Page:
"The Freshmen Housing Dilemma: East or West Campus" by Nathaniel Greve introduced nearly two hundred new readers from the Class of 2026 to the website. The article shed light on the most common question among incoming freshmen: which side of campus is the best to live on.

"Diving Deep into the Topic of Transgender Athletes Competing in Women's Sports" by Josh Polevoy featured interviews with a former D1 athlete and a transgender college student reflecting on Lia Thomas’s competing in the women’s NCAA swim division. Many readers reported that the interviewees' responses were surprising.

"SGA Presidential Platform Takeaways" by Logan Putnam objectively broke down the platforms of President and Vice-President candidates for the Student Government election and discussed the problem of increasing student apathy in the organization.

"Tech's Declassified Freshman Survival Guide" was a collaborative article where current students provided advice to new students on how to remain grounded in their values and be successful in their academic endeavors at Georgia Tech.

What's Next

Providing a more suitable format for students to discuss ideas and come to a better understanding of those who think differently than them is the essential goal of The Liberty Jacket. We are constantly striving to foster civil and productive debate on campus, give a voice to students who often go unheard, and provide an outlet for students of all political outlooks to articulate their position and engage with differing opinions more honestly. You can help us build a better future with deeper conversations in several ways.

In this coming year, we hope to grow our writing staff and article output significantly. Writing for TLJ as a student is simple. Fill out our ‘Join Us’ form to declare your intent to become a writer. For those wishing to publish one time, you can submit an article or write a letter to the editor through our contact page.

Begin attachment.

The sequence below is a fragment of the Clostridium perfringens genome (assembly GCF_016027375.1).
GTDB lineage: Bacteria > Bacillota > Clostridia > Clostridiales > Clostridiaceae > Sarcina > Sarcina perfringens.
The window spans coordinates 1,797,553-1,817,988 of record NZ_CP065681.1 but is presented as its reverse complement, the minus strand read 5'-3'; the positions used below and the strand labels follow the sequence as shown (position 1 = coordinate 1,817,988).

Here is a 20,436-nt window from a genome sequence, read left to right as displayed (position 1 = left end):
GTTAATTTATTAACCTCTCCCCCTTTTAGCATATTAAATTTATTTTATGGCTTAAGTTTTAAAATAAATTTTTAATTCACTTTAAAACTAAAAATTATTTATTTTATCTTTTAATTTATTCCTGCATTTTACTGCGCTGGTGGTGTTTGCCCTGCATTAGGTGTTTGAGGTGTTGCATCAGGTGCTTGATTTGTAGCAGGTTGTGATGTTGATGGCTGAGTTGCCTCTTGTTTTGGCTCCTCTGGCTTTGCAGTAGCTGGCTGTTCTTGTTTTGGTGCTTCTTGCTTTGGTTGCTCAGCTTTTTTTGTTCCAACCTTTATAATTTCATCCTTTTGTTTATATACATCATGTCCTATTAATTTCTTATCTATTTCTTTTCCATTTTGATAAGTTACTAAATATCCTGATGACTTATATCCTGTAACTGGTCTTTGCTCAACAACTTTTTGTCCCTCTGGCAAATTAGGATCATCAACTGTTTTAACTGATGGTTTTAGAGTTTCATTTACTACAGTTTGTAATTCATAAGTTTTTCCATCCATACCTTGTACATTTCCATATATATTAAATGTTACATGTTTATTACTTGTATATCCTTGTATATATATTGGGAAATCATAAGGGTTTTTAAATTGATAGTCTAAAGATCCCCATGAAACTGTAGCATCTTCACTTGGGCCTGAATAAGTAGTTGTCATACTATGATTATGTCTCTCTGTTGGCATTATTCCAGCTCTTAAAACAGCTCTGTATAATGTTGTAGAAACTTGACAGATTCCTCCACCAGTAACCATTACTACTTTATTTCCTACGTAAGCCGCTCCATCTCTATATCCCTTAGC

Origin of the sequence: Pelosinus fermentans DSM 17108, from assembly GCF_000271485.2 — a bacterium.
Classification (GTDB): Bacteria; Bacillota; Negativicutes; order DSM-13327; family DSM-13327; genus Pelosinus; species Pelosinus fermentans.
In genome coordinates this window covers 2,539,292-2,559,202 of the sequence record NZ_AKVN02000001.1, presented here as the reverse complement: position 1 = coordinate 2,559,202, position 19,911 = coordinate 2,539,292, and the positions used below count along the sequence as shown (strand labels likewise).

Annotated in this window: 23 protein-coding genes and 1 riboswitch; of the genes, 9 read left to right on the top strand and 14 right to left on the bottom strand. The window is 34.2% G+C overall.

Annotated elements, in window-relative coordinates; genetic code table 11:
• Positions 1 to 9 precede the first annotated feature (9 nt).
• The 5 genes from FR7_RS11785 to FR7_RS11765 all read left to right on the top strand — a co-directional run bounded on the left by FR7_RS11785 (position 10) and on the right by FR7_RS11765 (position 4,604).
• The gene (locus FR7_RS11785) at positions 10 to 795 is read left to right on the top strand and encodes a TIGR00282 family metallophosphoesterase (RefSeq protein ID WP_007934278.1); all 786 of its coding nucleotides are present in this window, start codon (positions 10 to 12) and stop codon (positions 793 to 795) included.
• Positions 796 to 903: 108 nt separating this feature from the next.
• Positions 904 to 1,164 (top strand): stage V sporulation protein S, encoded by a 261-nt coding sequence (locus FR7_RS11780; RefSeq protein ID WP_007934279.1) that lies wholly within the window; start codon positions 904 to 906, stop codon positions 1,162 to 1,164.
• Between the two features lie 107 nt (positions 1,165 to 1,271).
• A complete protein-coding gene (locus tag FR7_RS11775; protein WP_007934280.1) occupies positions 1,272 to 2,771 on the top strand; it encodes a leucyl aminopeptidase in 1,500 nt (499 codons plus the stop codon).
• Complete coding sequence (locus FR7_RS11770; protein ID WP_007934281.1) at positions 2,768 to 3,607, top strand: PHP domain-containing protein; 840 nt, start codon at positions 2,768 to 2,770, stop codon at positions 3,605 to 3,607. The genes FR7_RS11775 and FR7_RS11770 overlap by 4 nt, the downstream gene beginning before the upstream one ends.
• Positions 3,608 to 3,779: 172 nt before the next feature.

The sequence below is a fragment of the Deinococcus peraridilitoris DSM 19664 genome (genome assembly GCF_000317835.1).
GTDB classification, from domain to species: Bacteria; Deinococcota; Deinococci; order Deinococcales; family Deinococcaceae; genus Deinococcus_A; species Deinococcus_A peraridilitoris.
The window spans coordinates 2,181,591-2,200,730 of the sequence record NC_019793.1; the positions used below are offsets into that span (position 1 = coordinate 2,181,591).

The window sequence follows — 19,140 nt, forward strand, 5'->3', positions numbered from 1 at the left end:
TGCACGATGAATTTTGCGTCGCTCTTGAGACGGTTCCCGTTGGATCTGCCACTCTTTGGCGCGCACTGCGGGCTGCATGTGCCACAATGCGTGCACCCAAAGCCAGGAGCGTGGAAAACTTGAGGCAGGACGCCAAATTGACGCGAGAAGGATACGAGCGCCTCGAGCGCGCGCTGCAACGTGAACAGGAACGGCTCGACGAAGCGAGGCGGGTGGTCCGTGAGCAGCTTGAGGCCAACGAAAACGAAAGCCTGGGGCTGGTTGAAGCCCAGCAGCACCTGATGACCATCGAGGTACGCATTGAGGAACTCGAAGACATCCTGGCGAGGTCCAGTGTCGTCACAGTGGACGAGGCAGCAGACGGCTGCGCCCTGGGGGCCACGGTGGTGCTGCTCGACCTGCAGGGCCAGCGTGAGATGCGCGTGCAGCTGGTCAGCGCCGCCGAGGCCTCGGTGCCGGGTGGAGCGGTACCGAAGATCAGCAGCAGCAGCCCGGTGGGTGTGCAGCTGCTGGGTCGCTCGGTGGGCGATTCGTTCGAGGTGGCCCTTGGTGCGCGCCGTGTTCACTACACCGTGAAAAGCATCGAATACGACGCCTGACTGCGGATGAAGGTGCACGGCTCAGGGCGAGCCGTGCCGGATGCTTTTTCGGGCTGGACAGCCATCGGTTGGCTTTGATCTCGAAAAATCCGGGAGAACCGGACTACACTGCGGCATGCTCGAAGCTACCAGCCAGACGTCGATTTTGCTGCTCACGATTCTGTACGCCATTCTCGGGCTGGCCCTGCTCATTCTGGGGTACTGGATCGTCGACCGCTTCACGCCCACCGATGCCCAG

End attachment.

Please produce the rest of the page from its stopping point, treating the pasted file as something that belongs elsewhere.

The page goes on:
Finally, for our readers, the best way to support us is to subscribe to our newsletter and follow us on social media. Each time we publish a new article, we send our subscribers a link to their email so that they can be the first to read it. Sharing our articles with fellow students, family, and friends helps us expand our reach.

Thank you to all who have supported this project. We are so proud of what we have accomplished together this year, and are looking forward to even greater achievements in the coming year. //

TLJ Editors


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Where's the Comment Section?

We welcome your insight! We at The Liberty Jacket believe in meaningful discussion through reason, evidence, and counterarguments rather than short, unsubstantiated comments. If you would like to respond to the above article, please consider one of these options.

1) Submit a Letter to the Editor (shorter responses). Your message will be reviewed and compiled in a separate article with other responses.

2) Submit an Article with a Counterargument (longer responses). Your article will be reviewed and published.

3) Leave a comment on our Instagram page @TheLibertyJacket or our Facebook page.

4) Become a Writer!